Note: If you have recently seen your brother, you’ve surely stolen a cloth item from his bag, which should be used in the preparation of this bread. If you have not seen your brother, or have seen him but have not stolen from him, a sock will do.
    Add the following to a large bowl or box, blurring continuously with the hand or stick:

    1. The stolen cloth item or sock
    2. 1.5 C bed dust
    3. 1 C ground corn
    4. 1 blur (movement over the bowl or box)
    5. Enough boiled water to cover it
    When the hand/stick becomes rigid within the mixture, remove the mass from the box to a prepared station that is free of litter and images. Treat the mass to a conversation. You might remind it that it is in the process of becoming. Remember, the kitchen can hear you, and the appliances are taking a prehistoric kind of note, and may begin to rustle quietly. Gaston Bachelard’s observation that the house is “no longer aware of the storms of the outside universe” can be modified here, by punching the mass while thinking of the universe. Beat the mass with the universe. Remind it that it is becoming.

    Rest the mass for 2 hours on the prepared chair. During this time you must button your shirt to the collar and sing for your father and mother. Remember them with all of your body and fibers. DO NOT SING TO THE MASS. Sing to your parents.

    After you are hoarse and the 2 hours have elapsed, fill the box with boiled water, making sure that it is still steaming. Carefully remove the mass to the box, where it should turn slowly in the water, converting into bread. This process can take up to 8 hours. Heated bricks must be added at the appropriate time to keep the water at a steady steam. Water can be added to counteract evaporation. The smell may become intolerable. If the aroma of the bread poaching does begin to approach the threshold of what you can take, distract yourself. The aroma is fully pain, and is capable of embalming.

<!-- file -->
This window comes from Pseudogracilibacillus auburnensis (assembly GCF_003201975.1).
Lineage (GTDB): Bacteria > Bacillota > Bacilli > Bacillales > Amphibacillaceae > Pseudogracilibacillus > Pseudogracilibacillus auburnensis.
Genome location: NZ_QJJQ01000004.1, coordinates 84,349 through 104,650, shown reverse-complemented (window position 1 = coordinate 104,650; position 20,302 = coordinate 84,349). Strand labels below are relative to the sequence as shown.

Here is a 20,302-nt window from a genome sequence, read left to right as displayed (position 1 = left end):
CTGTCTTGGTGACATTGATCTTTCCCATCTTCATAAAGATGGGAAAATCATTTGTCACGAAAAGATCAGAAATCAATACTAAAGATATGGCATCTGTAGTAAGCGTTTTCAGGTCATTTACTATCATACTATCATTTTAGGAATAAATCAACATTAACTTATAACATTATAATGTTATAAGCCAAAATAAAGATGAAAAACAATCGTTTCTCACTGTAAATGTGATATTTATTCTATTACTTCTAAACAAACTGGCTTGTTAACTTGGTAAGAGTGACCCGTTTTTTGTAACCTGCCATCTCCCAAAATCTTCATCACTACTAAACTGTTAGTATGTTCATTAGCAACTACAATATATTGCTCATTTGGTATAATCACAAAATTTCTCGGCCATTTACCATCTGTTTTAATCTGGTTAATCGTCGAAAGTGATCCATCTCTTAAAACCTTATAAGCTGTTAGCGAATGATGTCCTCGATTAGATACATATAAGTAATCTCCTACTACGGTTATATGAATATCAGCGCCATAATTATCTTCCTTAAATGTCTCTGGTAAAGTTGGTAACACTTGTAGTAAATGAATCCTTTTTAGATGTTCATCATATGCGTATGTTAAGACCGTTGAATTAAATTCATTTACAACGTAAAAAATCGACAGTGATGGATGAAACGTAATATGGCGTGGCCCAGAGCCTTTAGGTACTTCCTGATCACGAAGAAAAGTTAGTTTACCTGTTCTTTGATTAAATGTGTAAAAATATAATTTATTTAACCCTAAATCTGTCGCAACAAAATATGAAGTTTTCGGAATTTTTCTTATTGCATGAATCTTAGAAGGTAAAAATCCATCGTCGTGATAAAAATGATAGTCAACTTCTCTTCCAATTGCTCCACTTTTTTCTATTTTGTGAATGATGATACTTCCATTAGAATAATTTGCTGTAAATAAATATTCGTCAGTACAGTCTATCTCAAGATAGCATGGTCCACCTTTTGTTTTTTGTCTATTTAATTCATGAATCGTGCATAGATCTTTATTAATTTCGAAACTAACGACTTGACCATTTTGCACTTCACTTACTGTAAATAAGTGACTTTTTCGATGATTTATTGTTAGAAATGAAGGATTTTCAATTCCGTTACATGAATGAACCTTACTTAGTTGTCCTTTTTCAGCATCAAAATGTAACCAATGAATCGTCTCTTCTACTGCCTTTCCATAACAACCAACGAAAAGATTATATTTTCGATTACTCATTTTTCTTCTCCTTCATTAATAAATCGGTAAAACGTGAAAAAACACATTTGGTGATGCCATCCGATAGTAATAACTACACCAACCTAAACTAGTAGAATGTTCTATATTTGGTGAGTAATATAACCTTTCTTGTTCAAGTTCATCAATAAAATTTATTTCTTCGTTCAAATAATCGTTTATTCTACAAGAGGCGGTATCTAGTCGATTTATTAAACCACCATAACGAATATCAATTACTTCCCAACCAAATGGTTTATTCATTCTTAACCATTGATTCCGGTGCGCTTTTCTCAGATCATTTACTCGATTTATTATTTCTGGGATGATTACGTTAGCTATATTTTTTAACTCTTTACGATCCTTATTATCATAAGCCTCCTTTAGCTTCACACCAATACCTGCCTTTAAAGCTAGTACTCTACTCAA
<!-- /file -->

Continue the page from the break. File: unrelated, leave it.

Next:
Once the bread has bathed and swollen, turn it out onto the chair, using your hands as tongs. Lift it into the air above your head, completing a hoist that emulates the success-hoist performed by ecstatic parents with their swaddled progeny and winners with their trophies. Lay it on a table and roast it in the air overnight. You can leave the Kitchen in the morning, when the bread has hardened completely.

The Bedroom Door (Child’s)

It has been marked with stickers. If the child has inhabited the room behind the door for a duration of more than 10 years, the door will be saturated and should be removed. The door will be heavy, and may require members of the O.D.U. to wrestle it forth. Should there be a child’s drawing on the door, this drawing must be surveyed, and if the image is of a house, it will be especially interesting. “Motionless houses” are drawn by children who have been hidden in closets. The door, although not motionless (for it is hinged to move), receives the psychic output from the child within the room, and ossifies accordingly. Motionless children will not represent doorknobs in their drawings of houses. The closed door contains the gesture of closing, and appears as partial dead bone. A completely ossified door will shatter when touched.

The Master Bedroom